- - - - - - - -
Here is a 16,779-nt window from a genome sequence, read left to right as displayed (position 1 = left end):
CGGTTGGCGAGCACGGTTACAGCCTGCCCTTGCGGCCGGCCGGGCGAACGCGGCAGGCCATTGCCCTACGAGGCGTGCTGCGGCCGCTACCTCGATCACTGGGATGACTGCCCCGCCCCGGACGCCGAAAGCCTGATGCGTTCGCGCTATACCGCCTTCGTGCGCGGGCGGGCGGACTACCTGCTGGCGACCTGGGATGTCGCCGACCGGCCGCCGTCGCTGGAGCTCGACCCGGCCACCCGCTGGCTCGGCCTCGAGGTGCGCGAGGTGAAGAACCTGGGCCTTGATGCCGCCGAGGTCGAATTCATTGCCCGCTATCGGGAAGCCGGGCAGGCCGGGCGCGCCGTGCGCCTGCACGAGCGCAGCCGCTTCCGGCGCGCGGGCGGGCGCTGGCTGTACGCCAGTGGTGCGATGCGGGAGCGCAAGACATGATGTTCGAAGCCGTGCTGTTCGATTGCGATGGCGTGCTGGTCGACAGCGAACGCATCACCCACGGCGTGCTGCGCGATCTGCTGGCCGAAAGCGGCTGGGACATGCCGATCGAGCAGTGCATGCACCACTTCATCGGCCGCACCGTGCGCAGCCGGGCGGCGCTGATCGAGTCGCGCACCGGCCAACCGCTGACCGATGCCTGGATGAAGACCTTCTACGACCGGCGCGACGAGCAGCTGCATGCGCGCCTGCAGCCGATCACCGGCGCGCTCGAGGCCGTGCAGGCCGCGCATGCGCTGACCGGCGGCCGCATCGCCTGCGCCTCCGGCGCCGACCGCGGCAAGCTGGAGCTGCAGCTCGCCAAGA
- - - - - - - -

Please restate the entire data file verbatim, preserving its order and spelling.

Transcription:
Here is a 16,779-nt window from a genome sequence, read left to right as displayed (position 1 = left end):
CGGTTGGCGAGCACGGTTACAGCCTGCCCTTGCGGCCGGCCGGGCGAACGCGGCAGGCCATTGCCCTACGAGGCGTGCTGCGGCCGCTACCTCGATCACTGGGATGACTGCCCCGCCCCGGACGCCGAAAGCCTGATGCGTTCGCGCTATACCGCCTTCGTGCGCGGGCGGGCGGACTACCTGCTGGCGACCTGGGATGTCGCCGACCGGCCGCCGTCGCTGGAGCTCGACCCGGCCACCCGCTGGCTCGGCCTCGAGGTGCGCGAGGTGAAGAACCTGGGCCTTGATGCCGCCGAGGTCGAATTCATTGCCCGCTATCGGGAAGCCGGGCAGGCCGGGCGCGCCGTGCGCCTGCACGAGCGCAGCCGCTTCCGGCGCGCGGGCGGGCGCTGGCTGTACGCCAGTGGTGCGATGCGGGAGCGCAAGACATGATGTTCGAAGCCGTGCTGTTCGATTGCGATGGCGTGCTGGTCGACAGCGAACGCATCACCCACGGCGTGCTGCGCGATCTGCTGGCCGAAAGCGGCTGGGACATGCCGATCGAGCAGTGCATGCACCACTTCATCGGCCGCACCGTGCGCAGCCGGGCGGCGCTGATCGAGTCGCGCACCGGCCAACCGCTGACCGATGCCTGGATGAAGACCTTCTACGACCGGCGCGACGAGCAGCTGCATGCGCGCCTGCAGCCGATCACCGGCGCGCTCGAGGCCGTGCAGGCCGCGCATGCGCTGACCGGCGGCCGCATCGCCTGCGCCTCCGGCGCCGACCGCGGCAAGCTGGAGCTGCAGCTCGCCAAGA